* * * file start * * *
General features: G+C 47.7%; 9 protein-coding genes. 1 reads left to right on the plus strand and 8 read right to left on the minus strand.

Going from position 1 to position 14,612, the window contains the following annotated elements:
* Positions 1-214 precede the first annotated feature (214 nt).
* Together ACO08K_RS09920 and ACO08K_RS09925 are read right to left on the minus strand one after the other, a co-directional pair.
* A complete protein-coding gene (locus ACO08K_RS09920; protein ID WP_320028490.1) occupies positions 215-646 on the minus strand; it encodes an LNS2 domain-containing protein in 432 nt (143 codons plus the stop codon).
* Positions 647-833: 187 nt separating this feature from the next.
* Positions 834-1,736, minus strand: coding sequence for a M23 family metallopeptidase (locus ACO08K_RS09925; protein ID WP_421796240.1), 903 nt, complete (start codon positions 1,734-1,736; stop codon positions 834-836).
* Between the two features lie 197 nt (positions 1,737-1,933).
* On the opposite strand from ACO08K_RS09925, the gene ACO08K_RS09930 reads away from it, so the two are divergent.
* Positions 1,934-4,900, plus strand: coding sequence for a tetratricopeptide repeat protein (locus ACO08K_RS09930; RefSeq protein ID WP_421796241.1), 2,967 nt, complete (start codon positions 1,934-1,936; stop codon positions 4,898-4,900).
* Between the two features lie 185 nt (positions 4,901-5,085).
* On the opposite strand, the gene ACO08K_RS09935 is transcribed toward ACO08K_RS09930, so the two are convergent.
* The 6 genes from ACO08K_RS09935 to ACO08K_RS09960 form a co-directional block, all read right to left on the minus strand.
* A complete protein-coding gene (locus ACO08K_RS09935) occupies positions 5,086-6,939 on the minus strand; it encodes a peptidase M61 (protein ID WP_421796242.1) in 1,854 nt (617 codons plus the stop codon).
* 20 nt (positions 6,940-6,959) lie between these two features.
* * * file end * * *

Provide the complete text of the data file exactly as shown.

General features: G+C 47.7%; 9 protein-coding genes. 1 reads left to right on the plus strand and 8 read right to left on the minus strand.

Going from position 1 to position 14,612, the window contains the following annotated elements:
* Positions 1-214 precede the first annotated feature (214 nt).
* Together ACO08K_RS09920 and ACO08K_RS09925 are read right to left on the minus strand one after the other, a co-directional pair.
* A complete protein-coding gene (locus ACO08K_RS09920; protein ID WP_320028490.1) occupies positions 215-646 on the minus strand; it encodes an LNS2 domain-containing protein in 432 nt (143 codons plus the stop codon).
* Positions 647-833: 187 nt separating this feature from the next.
* Positions 834-1,736, minus strand: coding sequence for a M23 family metallopeptidase (locus ACO08K_RS09925; protein ID WP_421796240.1), 903 nt, complete (start codon positions 1,734-1,736; stop codon positions 834-836).
* Between the two features lie 197 nt (positions 1,737-1,933).
* On the opposite strand from ACO08K_RS09925, the gene ACO08K_RS09930 reads away from it, so the two are divergent.
* Positions 1,934-4,900, plus strand: coding sequence for a tetratricopeptide repeat protein (locus ACO08K_RS09930; RefSeq protein ID WP_421796241.1), 2,967 nt, complete (start codon positions 1,934-1,936; stop codon positions 4,898-4,900).
* Between the two features lie 185 nt (positions 4,901-5,085).
* On the opposite strand, the gene ACO08K_RS09935 is transcribed toward ACO08K_RS09930, so the two are convergent.
* The 6 genes from ACO08K_RS09935 to ACO08K_RS09960 form a co-directional block, all read right to left on the minus strand.
* A complete protein-coding gene (locus ACO08K_RS09935) occupies positions 5,086-6,939 on the minus strand; it encodes a peptidase M61 (protein ID WP_421796242.1) in 1,854 nt (617 codons plus the stop codon).
* 20 nt (positions 6,940-6,959) lie between these two features.